|Date: 2024-02-21 Page is: DBtxt001.php txt00007014
Deforestation is responsible for 20 percent of the world’s greenhouse gas emissions and has been associated with human and animal rights violations. The world’s rainforests support complex ecosystems and are home to over half of the Earth’s species. While we know how important rainforests are to our global environment, deforestation has become endemic in some of the world’s most precious tropical forests.
Many of the consumer goods we use every day contribute to deforestation in one way or another. Tropical rainforests where commodity crops (like palm oil) grow are often illegally logged or cleared to make way for plantations. Large corporations that purchase commodity crops sourced through deforestation are effectively funding the destruction of our world’s forests.
In response to the appeals of environmental organizations like Greenpeace and educated consumers, many corporations are heading initiatives to ensure their products do not contribute to deforestation. By taking on zero deforestation initiatives, global corporations are enacting sustainable policies that will protect animals, people, and the environment.
These companies have already taken the plunge and taken on zero deforestation initiatives. To help support the planet and animals that rely on rainforests to live, be sure to check out the deforestation policies of the brands you buy. After all, you really can make change with your dollar!
Launching the “Sharing Beauty With All” campaign, the cosmetics giant L’Oréal aims to make all their products “zero deforestation” certified by 2020. L’Oréal has committed to source their products from 100 percent renewable raw materials from sustainable sources to ensure their business does not support any form of deforestation.
While this is an awesome step that will hopefully inspire others to take similar action — L’Oréal still tests their products on animals but, at least they’re trying to clean up their act!
2. Asian Pulp and Paper
Asian Pulp and Paper is one of the world’s largest paper and pulp companies. Manufacturing in China and Indonesia, the company had a history of clearing rainforest and indigenous trees and planting monocultures of acacia and eucalyptus. APP alone has cleared an area of rainforest the size of Massachusetts.
APP supplies paper to corporations including: Mattel, Barnes & Noble, and Walmart.
In June of 2013, APP announced its commitment to end deforestation by 2020. In addition to their “zero deforestation” policy, the paper giant has also put a “Forest Conservation Policy” in place to help protect Indonesia’s rainforests.
In 2012, Unilever committed to sourcing palm oil from sustainable sources by 2015. This initiative would prevent the deforestation associated with palm oil plantations in the regions Unilever sources their products from. Unilever manufactures every type of consumer good from foods, to cleaning agents and personal care products. By switching to sustainable palm oil, the company will protect rainforest from deforestation associated with palm plantations.
Like L’Oréal, Unilever continues to test their products on animals. So while I wouldn’t put my full 100 percent support in them yet, I am looking forward to seeing what changes they might make in their animal testing policies as a result of their increased sustainability initiatives.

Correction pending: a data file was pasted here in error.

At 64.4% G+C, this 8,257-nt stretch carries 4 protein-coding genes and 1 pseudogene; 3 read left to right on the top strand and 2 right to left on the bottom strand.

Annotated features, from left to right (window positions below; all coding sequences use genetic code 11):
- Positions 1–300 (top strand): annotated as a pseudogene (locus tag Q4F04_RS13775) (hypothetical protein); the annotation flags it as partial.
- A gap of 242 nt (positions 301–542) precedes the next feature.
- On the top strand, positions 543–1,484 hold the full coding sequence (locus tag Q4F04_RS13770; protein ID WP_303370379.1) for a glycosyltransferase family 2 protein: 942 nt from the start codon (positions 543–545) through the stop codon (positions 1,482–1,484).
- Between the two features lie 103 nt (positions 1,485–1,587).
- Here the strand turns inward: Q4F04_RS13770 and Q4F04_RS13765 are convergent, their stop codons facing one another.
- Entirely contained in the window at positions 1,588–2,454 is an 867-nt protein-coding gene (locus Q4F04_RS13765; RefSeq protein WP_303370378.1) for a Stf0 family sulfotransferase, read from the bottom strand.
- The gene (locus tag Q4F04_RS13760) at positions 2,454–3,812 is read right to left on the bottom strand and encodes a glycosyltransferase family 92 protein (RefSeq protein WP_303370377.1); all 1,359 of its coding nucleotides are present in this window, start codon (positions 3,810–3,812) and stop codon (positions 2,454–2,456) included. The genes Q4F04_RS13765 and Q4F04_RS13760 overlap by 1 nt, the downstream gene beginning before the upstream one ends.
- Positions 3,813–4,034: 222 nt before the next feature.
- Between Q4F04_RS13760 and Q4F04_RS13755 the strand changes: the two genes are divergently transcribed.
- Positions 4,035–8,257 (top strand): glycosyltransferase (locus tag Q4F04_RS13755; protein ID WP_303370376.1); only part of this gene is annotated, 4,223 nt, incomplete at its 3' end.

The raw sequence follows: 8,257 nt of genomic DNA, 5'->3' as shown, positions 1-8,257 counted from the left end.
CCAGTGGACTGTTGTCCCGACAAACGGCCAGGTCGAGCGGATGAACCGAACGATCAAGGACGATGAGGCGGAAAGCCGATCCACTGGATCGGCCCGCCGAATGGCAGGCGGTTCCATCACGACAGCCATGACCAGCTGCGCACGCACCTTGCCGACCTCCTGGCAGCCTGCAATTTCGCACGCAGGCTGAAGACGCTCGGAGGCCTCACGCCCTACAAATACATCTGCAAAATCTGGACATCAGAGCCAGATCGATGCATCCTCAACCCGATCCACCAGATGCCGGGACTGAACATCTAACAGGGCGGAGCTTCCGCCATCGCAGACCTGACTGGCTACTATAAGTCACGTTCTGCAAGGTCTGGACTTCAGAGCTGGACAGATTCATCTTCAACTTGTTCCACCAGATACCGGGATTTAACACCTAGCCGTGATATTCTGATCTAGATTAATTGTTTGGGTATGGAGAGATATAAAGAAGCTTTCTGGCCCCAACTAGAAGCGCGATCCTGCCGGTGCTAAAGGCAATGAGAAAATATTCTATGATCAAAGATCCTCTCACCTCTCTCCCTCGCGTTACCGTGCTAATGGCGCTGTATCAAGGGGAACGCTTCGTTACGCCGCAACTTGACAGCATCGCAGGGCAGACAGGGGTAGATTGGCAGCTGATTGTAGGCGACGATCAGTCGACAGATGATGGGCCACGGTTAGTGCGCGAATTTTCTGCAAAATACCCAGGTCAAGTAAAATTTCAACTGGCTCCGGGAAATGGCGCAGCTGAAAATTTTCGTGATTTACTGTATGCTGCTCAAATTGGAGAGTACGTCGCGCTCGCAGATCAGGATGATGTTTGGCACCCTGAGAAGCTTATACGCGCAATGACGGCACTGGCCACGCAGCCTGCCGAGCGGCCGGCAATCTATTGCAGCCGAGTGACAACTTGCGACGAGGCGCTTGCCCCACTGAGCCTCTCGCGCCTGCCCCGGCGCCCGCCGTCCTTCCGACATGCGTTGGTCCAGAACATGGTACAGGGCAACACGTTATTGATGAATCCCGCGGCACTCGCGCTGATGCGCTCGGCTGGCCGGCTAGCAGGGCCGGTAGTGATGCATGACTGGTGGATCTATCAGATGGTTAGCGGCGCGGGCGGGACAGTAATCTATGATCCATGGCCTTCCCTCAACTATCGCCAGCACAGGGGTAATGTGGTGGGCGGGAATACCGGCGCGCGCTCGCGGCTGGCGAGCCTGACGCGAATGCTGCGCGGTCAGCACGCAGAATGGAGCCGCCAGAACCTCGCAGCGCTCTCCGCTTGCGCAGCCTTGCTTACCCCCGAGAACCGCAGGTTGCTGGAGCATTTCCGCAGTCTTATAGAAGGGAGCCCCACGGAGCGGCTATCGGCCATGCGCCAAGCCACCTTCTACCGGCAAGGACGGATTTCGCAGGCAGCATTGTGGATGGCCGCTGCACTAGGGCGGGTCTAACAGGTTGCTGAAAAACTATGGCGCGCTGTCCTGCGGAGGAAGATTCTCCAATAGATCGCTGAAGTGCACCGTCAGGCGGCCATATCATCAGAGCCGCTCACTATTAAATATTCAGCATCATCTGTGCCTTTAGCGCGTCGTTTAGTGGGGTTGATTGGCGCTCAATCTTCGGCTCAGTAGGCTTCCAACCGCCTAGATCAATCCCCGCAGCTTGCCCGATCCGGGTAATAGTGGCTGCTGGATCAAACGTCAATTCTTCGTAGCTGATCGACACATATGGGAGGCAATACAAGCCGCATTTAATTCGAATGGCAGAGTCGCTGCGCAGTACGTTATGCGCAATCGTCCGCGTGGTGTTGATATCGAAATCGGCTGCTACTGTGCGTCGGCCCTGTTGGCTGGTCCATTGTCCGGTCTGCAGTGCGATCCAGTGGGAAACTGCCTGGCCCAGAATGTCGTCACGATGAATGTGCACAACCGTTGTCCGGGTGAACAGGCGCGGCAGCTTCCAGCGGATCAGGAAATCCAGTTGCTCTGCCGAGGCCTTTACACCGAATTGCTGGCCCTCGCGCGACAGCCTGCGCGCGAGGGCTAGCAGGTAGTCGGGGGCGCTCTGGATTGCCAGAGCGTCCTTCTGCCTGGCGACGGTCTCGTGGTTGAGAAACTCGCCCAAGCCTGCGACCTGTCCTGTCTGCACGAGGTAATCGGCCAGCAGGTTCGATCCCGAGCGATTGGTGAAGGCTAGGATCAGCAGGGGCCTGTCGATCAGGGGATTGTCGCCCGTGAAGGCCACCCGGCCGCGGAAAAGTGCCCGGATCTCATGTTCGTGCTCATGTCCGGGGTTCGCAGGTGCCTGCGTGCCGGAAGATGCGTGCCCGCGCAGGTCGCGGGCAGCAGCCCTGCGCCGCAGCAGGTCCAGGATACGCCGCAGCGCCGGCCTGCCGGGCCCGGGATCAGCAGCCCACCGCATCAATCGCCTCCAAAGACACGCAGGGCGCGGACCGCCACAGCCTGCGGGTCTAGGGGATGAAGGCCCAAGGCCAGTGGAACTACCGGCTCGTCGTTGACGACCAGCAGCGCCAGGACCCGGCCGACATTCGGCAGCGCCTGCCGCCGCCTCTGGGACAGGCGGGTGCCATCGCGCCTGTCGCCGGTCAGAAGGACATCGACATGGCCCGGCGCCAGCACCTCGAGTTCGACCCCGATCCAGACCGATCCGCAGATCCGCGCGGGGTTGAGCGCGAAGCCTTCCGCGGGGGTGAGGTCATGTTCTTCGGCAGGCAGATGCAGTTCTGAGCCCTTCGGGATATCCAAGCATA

The Hershey Company has made strides on their zero deforestation policy and aims to source 100 percent of their palm oil needs from sustainable sources by the end of this year! Hershey will ensure that all their palm oil comes from traceable sources to ensure they do not purchase palm oil produced through deforestation.
In response to mass deforestation taking place in Indonesia, Disney has dropped its paper suppliers that have been linked to deforestation. This policy was enacted in response to a campaign headed by the Rainforest Action Network. Disney is the world’s largest publisher of children’s books and magazines. Disney’s no deforestation policy includes papers sourced directly by Disney and those sourced by licensees, vendors, and suppliers. Disney now prohibits the use of paper products that do not meet the FSC – Controlled Wood Standards. This decision positively influences over 25,000 factories in over 100 countries. Go Disney!
6. Wilmar International
Wilmar International is the world’s largest palm oil trader. After years of pressure from Greenpeace, Wilmar agreed to a No Deforestation Policy that will ban its suppliers from destroying forest and peatland. Wilmar provides palm oil to companies around the world. This policy will help improve the environmental impact of many consumer products.
7. Consumer Goods Forum
The Consumer Goods Forum includes over 400 companies, many of which have agreed to work toward zero net deforestation by 2020. In 2012, 400+ members of the Consumer Goods Forum signed on to begin work to meet this goal. Working with CGF, Nestlé has made progress in reworking its sourcing strategy to ensure none of the commodity goods it uses are sourced through deforestation. While the road to zero net deforestation will be difficult to achieve, this network of corporations will work in collaboration to develop best practices, helping to lead the no-deforestation policies of consumer products.
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